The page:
top of page

Theme 3 - Aboriginal Society

Building on the discussions of Aboriginal thought systems in second theme, the eight articles in the third theme of ‘Aboriginal Society’, show how these concepts and principles apply in practice.
As is warned in the first article of this section, students may be put at risk of brain hemorrhage when reading these articles. This is particularly so in the second and third articles on totemic kinship. This is partly because the cyclical Aboriginal systems are so different to the linear systems of western thought.
However gaining even a faint grasp of these concepts will hopefully enrich your practical understanding of the Aboriginal mindset, as outlined in the five final articles of this section.


  1. Are your granddaughters only girls and your nephews only boys?

  2. If you are group C and your marital partner is D, to what group would your children belong?

  3. Is war part of human nature or just a product of economics?

  4. Is the level of a civilization measured by the degree of technological advancement or by the degree of civil cohesion?

  5. Have the assumptions of Terra Nullius affected you own knowledge of Australian history?

AH 3.1

Australian sovereignty - past, present and future

The structure of traditional Aboriginal society is equated with the three levels of government in modern Australia, plus international diplomacy.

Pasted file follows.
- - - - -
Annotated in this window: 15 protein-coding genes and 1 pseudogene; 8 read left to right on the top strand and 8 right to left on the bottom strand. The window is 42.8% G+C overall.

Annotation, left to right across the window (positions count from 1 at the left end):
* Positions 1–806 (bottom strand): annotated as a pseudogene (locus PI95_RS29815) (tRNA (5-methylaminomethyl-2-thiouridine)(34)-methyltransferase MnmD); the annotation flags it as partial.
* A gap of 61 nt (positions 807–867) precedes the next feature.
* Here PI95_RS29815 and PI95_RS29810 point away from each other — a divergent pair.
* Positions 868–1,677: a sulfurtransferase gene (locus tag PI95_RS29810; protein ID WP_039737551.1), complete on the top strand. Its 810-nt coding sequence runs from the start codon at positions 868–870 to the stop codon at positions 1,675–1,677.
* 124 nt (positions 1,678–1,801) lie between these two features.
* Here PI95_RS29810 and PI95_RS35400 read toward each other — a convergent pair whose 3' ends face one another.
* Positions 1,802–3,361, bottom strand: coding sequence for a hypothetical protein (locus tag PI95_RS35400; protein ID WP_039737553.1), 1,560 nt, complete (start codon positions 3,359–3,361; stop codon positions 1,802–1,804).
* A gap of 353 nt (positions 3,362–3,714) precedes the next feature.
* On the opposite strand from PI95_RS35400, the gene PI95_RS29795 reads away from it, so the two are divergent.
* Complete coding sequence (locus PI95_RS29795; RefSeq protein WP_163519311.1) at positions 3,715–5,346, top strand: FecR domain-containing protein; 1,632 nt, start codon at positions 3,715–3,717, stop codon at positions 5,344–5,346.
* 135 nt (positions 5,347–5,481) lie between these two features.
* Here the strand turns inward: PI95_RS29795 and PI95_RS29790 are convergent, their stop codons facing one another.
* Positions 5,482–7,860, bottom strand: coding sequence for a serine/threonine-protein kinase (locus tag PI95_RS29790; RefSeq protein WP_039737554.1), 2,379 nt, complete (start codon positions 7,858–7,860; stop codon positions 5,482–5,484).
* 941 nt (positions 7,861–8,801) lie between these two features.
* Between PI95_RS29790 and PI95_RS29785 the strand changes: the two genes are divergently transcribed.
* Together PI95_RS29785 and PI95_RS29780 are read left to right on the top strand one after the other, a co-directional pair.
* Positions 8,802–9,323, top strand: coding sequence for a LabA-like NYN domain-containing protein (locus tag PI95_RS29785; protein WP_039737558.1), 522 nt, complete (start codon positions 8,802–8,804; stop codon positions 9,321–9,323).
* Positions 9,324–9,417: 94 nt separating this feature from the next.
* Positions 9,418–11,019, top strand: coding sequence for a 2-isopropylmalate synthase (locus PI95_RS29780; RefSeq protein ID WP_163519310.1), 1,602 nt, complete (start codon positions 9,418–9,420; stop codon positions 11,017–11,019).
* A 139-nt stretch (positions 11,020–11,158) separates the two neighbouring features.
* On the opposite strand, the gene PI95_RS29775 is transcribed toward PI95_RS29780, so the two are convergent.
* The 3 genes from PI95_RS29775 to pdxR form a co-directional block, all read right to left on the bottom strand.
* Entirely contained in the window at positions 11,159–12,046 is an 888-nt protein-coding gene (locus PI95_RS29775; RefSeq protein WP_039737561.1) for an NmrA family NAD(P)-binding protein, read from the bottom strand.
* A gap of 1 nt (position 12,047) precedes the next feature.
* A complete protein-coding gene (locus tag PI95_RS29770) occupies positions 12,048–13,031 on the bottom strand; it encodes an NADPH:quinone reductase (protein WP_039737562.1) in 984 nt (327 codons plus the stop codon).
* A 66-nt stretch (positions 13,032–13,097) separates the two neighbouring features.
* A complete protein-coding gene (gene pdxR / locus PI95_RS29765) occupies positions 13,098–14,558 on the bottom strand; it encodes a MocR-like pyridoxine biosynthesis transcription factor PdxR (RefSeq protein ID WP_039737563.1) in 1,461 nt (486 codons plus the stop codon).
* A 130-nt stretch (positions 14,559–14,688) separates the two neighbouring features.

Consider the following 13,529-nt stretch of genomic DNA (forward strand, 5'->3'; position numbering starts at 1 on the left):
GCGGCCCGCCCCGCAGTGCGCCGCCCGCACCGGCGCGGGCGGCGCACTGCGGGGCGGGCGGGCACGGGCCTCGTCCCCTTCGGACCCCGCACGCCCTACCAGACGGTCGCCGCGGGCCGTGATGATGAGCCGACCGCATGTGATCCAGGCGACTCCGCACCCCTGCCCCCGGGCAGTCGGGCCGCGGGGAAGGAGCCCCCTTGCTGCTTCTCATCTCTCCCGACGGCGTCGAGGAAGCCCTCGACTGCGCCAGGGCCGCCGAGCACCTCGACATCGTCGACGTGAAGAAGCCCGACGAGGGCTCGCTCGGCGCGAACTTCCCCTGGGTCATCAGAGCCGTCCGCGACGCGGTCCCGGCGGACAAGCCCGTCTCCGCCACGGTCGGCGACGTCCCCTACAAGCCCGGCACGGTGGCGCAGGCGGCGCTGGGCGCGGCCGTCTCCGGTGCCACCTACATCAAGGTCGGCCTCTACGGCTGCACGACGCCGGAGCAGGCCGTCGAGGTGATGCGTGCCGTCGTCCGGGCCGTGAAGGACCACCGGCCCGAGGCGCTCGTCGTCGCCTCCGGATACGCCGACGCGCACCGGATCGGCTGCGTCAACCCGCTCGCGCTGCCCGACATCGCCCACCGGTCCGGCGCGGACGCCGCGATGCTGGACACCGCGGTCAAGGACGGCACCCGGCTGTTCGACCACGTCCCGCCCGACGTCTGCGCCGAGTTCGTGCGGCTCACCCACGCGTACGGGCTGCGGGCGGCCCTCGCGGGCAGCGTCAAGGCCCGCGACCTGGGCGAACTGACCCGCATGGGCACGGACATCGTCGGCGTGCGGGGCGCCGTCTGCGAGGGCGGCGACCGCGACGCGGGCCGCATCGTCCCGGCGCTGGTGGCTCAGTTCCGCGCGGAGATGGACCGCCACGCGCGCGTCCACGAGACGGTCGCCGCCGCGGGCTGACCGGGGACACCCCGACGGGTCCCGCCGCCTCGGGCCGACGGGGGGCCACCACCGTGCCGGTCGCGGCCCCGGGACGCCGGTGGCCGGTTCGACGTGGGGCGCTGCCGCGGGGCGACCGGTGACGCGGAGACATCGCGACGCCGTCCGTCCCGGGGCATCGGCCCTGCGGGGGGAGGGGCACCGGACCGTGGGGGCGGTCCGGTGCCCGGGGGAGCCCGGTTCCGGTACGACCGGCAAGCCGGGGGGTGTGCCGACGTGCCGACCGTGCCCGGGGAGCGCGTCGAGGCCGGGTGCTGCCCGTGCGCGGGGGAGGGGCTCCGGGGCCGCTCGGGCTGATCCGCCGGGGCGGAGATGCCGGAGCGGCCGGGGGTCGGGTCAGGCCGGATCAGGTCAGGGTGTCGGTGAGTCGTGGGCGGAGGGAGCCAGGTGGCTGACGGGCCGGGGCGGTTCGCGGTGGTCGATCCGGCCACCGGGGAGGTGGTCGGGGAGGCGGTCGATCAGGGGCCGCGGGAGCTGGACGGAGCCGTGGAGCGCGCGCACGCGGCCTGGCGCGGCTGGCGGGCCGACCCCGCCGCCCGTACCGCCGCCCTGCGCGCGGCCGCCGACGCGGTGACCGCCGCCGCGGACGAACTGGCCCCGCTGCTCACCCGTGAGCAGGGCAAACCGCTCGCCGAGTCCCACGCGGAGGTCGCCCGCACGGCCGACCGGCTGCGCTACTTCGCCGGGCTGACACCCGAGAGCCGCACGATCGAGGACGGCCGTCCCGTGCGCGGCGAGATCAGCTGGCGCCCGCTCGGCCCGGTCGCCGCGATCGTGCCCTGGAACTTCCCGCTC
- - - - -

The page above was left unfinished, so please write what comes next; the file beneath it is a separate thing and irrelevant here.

AH 3.2

The complex world of Aboriginal kinship

The Aboriginal concepts behind the use of terms such as cousin, uncle aunt, niece, nephew, grandson and granddaughter are explained.

AH 3.3

Understanding totemic kinship

The basic traditional structure across Australia of two halves and four quarters, called skin groups, is explained.

AH 3.4

Kulin Nation Skin Groups

Using the available fragmentary evidence, the basic structure of Kulin Nation tribes in central Victoria is reconstructed.

AH 3.5

The training of Elders

The process for identifying gifted children and grooming them for leadership roles is explained.

AH 3.6

A government of professors

The traditional justice system is explained, within which civil and criminal matters were determined and any escalations in payback were ritually controlled.

AH 3.7

Law and order in traditional Aboriginal society

Techniques for identifying ancient Songlines in your local area are explained.

AH 3.8

Just imagine - a society without war

In traditional Aboriginal society, there were never any wars of conquest or invasion because there was no economic motive and payback was ritually controlled.

AH 3.9

The lingering infection of Terra Nullius

How the legal fiction of Terra Nullius still unconsciously affects Australian attitudes to Aboriginal history and heritage is discussed.

bottom of page